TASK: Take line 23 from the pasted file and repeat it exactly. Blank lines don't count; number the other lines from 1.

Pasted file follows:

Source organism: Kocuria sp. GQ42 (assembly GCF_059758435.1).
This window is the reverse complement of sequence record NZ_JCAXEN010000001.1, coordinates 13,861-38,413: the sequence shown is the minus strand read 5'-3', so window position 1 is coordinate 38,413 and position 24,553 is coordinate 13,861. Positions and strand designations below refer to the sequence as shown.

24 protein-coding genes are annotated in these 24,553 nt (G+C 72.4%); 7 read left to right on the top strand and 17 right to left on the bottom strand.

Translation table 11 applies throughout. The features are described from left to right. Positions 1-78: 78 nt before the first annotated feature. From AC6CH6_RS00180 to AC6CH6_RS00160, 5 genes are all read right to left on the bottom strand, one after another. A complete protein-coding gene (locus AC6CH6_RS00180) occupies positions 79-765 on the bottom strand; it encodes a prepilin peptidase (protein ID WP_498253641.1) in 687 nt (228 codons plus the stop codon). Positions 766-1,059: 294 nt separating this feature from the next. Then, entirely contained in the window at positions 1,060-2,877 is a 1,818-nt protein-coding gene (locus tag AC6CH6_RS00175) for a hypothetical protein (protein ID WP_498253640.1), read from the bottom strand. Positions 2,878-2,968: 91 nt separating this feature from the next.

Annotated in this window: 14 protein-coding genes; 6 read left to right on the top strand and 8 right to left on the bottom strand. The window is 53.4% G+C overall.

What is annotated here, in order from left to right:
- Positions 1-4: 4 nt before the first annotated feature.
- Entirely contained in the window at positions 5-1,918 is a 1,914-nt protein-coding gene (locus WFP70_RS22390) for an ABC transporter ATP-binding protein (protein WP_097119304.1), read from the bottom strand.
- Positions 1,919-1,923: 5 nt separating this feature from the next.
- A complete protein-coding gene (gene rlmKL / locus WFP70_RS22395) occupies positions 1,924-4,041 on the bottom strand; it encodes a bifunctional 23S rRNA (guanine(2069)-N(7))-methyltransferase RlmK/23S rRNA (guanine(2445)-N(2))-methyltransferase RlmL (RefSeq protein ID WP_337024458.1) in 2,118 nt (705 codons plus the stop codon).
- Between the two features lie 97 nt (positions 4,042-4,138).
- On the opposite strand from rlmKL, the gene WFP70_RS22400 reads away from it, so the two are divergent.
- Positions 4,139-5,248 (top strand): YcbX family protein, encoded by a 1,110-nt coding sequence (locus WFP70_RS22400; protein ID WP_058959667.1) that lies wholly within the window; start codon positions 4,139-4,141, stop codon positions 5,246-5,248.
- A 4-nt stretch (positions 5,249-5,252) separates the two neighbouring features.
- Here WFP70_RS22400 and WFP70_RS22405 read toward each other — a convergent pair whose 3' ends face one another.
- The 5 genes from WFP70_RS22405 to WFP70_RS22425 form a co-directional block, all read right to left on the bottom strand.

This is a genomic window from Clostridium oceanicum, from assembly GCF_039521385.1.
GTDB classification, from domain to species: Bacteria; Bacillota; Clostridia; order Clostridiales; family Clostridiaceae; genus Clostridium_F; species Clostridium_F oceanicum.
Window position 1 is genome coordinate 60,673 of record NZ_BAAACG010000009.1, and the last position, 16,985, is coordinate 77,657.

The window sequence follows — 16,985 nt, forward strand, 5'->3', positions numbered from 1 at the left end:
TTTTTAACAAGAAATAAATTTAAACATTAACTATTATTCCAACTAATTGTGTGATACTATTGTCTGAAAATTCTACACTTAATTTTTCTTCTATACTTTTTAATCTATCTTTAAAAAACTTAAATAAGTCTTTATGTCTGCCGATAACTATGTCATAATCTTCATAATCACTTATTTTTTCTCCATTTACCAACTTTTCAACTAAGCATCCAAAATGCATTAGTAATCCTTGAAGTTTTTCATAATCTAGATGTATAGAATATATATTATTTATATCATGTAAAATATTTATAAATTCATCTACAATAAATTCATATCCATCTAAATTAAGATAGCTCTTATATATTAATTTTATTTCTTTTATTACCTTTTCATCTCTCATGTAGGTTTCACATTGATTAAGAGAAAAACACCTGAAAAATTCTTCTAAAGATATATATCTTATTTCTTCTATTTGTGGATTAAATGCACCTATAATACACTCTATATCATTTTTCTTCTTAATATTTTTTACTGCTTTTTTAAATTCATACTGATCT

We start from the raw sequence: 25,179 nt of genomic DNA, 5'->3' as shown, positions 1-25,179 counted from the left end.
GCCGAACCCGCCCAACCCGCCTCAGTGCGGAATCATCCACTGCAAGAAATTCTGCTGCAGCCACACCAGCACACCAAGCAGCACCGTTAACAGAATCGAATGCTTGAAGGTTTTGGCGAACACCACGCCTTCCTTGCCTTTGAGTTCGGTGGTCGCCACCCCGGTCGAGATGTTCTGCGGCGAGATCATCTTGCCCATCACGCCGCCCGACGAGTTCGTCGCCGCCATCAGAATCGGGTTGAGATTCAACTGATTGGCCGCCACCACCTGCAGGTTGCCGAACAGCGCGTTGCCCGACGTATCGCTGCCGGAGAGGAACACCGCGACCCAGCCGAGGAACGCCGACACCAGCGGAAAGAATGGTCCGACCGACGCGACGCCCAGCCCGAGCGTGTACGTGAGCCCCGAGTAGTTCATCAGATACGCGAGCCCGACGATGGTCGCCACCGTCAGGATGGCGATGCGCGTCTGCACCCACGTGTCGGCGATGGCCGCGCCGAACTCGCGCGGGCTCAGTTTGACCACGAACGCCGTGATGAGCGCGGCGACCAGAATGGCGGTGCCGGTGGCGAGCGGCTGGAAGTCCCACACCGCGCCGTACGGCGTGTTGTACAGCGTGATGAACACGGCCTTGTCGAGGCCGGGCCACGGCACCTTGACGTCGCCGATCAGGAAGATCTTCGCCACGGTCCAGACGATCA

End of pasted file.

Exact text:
GCCGAACCCGCCCAACCCGCCTCAGTGCGGAATCATCCACTGCAAGAAATTCTGCTGCAGCCACACCAGCACACCAAGCAGCACCGTTAACAGAATCGAATGCTTGAAGGTTTTGGCGAACACCACGCCTTCCTTGCCTTTGAGTTCGGTGGTCGCCACCCCGGTCGAGATGTTCTGCGGCGAGATCATCTTGCCCATCACGCCGCCCGACGAGTTCGTCGCCGCCATCAGAATCGGGTTGAGATTCAACTGATTGGCCGCCACCACCTGCAGGTTGCCGAACAGCGCGTTGCCCGACGTATCGCTGCCGGAGAGGAACACCGCGACCCAGCCGAGGAACGCCGACACCAGCGGAAAGAATGGTCCGACCGACGCGACGCCCAGCCCGAGCGTGTACGTGAGCCCCGAGTAGTTCATCAGATACGCGAGCCCGACGATGGTCGCCACCGTCAGGATGGCGATGCGCGTCTGCACCCACGTGTCGGCGATGGCCGCGCCGAACTCGCGCGGGCTCAGTTTGACCACGAACGCCGTGATGAGCGCGGCGACCAGAATGGCGGTGCCGGTGGCGAGCGGCTGGAAGTCCCACACCGCGCCGTACGGCGTGTTGTACAGCGTGATGAACACGGCCTTGTCGAGGCCGGGCCACGGCACCTTGACGTCGCCGATCAGGAAGATCTTCGCCACGGTCCAGACGATCA